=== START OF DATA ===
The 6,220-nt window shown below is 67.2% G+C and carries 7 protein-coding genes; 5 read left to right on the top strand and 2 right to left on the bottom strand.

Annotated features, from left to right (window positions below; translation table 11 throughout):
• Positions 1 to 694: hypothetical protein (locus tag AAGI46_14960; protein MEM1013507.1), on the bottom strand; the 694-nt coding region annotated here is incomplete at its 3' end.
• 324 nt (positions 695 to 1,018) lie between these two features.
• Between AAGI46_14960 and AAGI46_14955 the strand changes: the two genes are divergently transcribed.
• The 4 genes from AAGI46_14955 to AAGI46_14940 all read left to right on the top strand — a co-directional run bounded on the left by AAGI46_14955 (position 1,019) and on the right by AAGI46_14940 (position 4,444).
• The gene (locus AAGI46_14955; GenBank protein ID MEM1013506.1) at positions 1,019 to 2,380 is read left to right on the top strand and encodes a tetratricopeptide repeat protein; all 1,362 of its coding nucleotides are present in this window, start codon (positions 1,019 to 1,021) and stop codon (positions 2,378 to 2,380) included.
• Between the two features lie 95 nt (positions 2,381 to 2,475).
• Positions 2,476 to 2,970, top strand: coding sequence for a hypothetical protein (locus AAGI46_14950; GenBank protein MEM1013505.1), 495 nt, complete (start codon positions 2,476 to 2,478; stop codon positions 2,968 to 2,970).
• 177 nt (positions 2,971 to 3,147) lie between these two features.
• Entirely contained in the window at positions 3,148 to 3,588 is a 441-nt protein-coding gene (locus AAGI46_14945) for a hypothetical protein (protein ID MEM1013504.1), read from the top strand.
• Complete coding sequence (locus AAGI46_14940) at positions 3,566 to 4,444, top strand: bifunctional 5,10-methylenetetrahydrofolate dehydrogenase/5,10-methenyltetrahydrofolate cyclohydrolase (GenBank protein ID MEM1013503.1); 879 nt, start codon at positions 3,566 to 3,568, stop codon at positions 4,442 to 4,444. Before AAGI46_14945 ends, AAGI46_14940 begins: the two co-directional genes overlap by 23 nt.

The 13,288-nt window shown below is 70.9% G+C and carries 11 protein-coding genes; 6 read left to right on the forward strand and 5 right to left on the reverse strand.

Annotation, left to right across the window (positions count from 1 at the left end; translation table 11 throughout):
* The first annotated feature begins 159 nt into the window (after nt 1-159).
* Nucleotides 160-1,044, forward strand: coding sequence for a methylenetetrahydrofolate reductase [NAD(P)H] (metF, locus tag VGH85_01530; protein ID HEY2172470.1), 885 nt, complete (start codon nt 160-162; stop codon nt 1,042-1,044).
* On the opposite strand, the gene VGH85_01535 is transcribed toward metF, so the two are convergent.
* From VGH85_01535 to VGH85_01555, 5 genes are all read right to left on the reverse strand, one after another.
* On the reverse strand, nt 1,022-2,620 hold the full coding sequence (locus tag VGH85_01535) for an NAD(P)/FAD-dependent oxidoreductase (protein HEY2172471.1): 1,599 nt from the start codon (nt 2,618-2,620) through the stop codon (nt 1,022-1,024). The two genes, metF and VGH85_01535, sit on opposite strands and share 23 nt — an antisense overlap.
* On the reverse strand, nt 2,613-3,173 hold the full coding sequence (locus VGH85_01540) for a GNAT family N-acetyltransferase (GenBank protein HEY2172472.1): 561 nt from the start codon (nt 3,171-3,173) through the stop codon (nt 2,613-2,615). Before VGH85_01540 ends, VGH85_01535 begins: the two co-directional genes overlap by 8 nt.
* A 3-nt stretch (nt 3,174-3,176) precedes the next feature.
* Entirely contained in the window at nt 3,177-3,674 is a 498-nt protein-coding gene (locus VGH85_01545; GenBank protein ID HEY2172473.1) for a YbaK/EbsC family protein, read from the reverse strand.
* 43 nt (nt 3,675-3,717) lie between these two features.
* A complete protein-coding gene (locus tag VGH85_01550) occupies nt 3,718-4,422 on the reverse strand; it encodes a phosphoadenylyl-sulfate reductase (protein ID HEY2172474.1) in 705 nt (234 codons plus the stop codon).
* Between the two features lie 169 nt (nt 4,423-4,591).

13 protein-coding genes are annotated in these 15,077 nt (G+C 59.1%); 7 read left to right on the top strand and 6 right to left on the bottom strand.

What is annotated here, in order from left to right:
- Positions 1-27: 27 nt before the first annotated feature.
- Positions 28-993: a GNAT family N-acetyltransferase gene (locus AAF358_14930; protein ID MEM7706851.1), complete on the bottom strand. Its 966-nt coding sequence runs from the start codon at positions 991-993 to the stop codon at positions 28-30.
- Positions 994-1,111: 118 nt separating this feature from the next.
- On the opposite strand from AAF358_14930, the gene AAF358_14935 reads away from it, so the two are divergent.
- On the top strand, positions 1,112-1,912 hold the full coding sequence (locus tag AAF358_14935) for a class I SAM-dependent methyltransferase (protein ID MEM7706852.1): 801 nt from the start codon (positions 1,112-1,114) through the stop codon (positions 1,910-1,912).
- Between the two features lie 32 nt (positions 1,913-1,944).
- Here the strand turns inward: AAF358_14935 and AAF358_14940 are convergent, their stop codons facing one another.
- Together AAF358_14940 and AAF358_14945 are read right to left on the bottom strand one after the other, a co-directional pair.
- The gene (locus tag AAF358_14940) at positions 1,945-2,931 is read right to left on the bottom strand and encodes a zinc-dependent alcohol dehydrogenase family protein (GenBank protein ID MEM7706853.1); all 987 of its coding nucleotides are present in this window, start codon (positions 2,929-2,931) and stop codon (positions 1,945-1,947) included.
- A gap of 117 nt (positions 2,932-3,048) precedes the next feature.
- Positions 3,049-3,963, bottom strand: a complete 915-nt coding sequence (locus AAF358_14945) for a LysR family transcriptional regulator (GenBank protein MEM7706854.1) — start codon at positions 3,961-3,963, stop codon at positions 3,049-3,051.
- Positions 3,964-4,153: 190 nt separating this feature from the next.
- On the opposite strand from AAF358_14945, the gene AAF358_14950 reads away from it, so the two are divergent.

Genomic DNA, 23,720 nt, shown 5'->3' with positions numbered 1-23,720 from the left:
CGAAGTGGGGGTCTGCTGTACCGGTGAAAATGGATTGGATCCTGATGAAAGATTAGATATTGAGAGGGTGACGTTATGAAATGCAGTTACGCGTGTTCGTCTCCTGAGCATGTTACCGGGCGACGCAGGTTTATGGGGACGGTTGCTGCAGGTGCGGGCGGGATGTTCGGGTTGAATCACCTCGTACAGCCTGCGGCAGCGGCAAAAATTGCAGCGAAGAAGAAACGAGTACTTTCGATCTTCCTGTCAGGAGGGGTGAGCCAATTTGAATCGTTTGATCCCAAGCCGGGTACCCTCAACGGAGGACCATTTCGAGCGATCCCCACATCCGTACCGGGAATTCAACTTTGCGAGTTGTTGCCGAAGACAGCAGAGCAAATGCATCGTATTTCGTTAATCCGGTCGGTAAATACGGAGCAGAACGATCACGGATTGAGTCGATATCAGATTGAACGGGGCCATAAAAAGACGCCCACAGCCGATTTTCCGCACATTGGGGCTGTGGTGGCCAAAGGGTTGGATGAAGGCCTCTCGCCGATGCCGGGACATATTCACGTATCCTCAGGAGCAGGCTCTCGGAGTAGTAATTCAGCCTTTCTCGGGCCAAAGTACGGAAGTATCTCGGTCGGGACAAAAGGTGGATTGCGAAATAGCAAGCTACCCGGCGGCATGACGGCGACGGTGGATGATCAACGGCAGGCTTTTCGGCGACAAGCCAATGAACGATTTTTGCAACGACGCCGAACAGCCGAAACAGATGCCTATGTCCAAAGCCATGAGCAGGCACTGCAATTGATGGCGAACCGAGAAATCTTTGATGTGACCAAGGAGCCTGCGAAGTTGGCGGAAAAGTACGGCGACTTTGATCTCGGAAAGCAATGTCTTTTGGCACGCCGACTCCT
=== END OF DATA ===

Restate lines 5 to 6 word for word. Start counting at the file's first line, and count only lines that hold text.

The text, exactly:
• Between AAGI46_14960 and AAGI46_14955 the strand changes: the two genes are divergently transcribed.
• The 4 genes from AAGI46_14955 to AAGI46_14940 all read left to right on the top strand — a co-directional run bounded on the left by AAGI46_14955 (position 1,019) and on the right by AAGI46_14940 (position 4,444).